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Date:      Sun, 08 Apr 2001 05:10:46 +0000
From:      Gunther Schadow <>
Subject:   Consolidating KAME SPD rules and IPFW / IPfilter.
Message-ID:  <>
References:  <> <>

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Itojun says this has been discussed before and that the solution
is almost ready to go. I can take some time of my dayjob work to
help this, which is why I want to know exactly the status and 

This is my proposal, not knowing what folks at Kame and FreeBSD
have been cooking:

> [VPN application] In practice I will almost always end up combining
> IPFW and IPsec in my security solutions with *BSD/kame. And I find
> it kind of odd that IPFW and IPsec shouldn't work together better
> than they do now. [...]
> I think that the separate IPsec policy management in setkey is 
> somewhat superflous. It could all very well be handled by IPFW 
> rules such as something like this:
> ipfw add 1000 divert ipsecd 1010 all from <here> to <there> out
> ipfw add 1001 divert ipsecd 1020 50 from <there> to <here> in
> ipfw add 1001 divert ipsecd 1022 51 from <there> to <here> in
> this means, an IPsec daemon (ipsecd) would listen on a divert
> socket (like natd does) and do its thing on the packets. I 
> understand that the SPD contains more data, and that's what
> my numbers 1010, 1020, 1022 would refer to (an SPD identifier). 
> The SPD would now simply contain the parameters of the IPsec mode 
> (ESP vs. AH, transport vs. tunnel, tunnel endpoints, etc.) but not 
> the matching rule stuff. I think that ipfw does a pretty good job 
> with the matching rules, so why doing the same thing in two places?

Itojun wrote in response:
>         this is the tricky part.  IPsec policy and ipfw/ipfilter/divert/
>         whatever is doing almost the same thing, and conflict in very difficult
>         ways.  I'm trying to improve NetBSD situation, as shown in 
>         NetBSD 1.5.1/1.6 should be a lot better than before.
>         for FreeBSD, there was a discussion on one of FreeBSD mailing lists.
>         not sure the particular change got committed to the FreeBSD tree or not.
>         the ultimate solution would be to integrate packet filter and ipsec
>         policy engine into one, there's an ongoing effort on that direction.

And obviously I fully agree. But the problem for the Kame folks seems 
to be that the *BSD are disparate and moving targets for consolidating
packet filtering and IPsec policy management.
Shoichi Sakane wrote:

> [...] I am not sure all *bsd have same method to hook a ip packet.
> Do all *bsd have ipfw in this case ?  I know IPFilter is implemented
> to FreeBSD, NetBSD and OpenBSD.  But it cannot handle a ipv6 packet
> accurately.
> I like to use a general useful pakcet filter function in order to process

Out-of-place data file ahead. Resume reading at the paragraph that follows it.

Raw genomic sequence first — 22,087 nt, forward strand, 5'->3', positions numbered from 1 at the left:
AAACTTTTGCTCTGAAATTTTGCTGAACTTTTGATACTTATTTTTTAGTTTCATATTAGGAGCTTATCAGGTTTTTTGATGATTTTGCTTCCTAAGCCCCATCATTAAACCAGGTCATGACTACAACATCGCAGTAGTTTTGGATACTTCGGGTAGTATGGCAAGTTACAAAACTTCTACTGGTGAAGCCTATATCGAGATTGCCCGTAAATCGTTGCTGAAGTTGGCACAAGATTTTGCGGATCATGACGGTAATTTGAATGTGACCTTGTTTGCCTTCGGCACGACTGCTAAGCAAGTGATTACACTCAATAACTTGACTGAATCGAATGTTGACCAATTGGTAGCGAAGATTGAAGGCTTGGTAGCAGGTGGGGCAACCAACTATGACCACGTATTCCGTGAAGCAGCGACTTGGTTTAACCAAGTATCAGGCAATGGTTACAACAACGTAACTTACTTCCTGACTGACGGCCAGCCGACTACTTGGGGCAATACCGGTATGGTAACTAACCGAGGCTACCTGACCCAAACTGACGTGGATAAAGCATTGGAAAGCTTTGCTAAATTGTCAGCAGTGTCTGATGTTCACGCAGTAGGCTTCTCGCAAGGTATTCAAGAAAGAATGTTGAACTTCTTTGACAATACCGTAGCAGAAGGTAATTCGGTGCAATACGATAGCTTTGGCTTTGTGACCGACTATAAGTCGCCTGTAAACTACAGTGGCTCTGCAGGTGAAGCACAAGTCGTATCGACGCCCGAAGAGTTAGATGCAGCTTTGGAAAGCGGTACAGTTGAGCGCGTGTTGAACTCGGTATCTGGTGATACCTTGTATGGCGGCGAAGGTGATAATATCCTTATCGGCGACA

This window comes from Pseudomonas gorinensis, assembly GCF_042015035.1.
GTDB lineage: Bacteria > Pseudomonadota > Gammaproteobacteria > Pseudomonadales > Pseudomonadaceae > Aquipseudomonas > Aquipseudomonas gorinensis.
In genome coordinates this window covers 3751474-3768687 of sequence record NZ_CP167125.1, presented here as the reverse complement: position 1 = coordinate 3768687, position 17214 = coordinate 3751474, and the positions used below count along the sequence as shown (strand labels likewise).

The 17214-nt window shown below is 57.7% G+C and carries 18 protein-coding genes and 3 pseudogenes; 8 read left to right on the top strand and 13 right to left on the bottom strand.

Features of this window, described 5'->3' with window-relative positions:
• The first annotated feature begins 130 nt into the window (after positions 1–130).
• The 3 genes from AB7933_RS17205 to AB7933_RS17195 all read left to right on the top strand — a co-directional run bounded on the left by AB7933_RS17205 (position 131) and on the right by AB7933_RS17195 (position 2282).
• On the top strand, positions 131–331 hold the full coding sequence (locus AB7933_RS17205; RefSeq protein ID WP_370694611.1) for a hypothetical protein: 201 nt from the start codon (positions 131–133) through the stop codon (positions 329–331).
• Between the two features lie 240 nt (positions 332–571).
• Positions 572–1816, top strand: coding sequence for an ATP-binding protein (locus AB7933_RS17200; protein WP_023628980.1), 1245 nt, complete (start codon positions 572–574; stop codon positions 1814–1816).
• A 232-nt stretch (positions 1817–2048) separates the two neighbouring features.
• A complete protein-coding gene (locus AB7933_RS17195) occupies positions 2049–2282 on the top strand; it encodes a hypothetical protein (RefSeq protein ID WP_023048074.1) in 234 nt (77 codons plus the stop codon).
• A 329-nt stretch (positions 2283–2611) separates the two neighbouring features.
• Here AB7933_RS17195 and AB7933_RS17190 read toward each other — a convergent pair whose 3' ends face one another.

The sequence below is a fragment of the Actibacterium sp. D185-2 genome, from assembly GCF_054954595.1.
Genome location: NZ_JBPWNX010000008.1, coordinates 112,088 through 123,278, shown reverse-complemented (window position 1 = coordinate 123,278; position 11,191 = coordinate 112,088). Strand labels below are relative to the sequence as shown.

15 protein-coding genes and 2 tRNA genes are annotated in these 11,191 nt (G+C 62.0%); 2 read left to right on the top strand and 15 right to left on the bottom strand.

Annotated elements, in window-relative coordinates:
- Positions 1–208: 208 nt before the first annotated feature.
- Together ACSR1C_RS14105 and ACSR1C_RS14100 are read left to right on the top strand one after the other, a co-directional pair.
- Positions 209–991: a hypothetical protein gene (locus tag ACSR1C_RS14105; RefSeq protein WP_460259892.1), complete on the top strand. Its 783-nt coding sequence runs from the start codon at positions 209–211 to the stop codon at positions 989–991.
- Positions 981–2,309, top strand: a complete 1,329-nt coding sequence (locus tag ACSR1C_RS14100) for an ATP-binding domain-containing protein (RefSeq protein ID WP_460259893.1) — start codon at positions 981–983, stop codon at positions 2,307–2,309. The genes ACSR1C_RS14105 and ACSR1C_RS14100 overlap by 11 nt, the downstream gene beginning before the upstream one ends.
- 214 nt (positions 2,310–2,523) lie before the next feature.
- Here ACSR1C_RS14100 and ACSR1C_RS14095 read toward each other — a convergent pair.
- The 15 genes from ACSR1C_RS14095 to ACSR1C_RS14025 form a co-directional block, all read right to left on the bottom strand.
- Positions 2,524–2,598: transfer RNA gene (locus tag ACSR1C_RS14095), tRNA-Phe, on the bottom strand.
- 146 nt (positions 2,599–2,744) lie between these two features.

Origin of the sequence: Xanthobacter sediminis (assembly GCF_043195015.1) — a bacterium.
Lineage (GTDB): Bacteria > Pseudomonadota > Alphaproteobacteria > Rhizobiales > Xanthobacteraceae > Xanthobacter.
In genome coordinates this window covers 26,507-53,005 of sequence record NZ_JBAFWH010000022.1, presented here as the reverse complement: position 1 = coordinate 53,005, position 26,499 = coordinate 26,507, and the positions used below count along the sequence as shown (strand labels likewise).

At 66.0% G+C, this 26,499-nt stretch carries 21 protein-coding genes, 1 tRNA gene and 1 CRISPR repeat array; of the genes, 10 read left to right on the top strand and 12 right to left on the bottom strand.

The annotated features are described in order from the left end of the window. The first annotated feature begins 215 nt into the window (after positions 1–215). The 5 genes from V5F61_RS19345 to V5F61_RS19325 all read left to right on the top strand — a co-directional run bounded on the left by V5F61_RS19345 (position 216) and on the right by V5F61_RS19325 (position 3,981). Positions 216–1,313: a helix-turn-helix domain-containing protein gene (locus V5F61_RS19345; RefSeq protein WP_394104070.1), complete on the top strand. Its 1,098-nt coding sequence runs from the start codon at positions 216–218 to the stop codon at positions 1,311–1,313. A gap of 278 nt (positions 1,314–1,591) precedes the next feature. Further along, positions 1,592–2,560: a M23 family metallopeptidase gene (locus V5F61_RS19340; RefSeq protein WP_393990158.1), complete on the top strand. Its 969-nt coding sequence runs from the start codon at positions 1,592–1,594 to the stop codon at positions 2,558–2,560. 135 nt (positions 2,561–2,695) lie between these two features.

> IPSec if it is implemented to all *bsd.

And he also mentions:

> First, KAME IPSec stack is not friendly with NAT.  We don't live in NAT
> environment, so we haven't ever considered about being with NAT.
> If you want to use NAT with IPSec, you have to consider the changing IP
> address in IP packet and the processing order.

To which I can only say that in IPv4 world and VPN, NAT is almost
mandatory. For me, using NAT allows me to set up VPN specific 
routing for my special project within a corporate network without
bothering the network administrator with using FreeBSD instead of
their Cisco stuff for routing. FreeBSD/KAME needs NAT for allowing
it to being used in production environments today. NAT comes with
IPFW, which is where the circle closes.

I would prefer combining IPsec policy with IPFW rather than IPfilter.
But I may not have the full scoop about IPfilter. What's FreeBSD's
direction? I would also rather see one way, IPFW or IPfilter being
mainstream on FreeBSD and NetBSD (for very selfish reasons, i.e.,
once I need to deploy my stuff on a StrongARM board, I must switch
to NetBSD.) I like IPFW a lot and my understanding is that it can
do more than IPfilter, but I may be wrong?
I am tempted to "outsource" the IPsec functionality away from the
kernel using a demon on a divert socket, just like NATD. This would
be more modular and keeps the kernel from panicing because of bugs
in IPsec -- I did have embarrassing kernel crashes, just when I bragged
about FreeBSD running rock solid :0(.

I have read about pipsecd, but would like to stand by the excellent
work of the Kame people. 


Gunther Schadow, M.D., Ph.D.          
Medical Information Scientist      Regenstrief Institute for Health Care
Adjunct Assistent Professor        Indiana University School of Medicine

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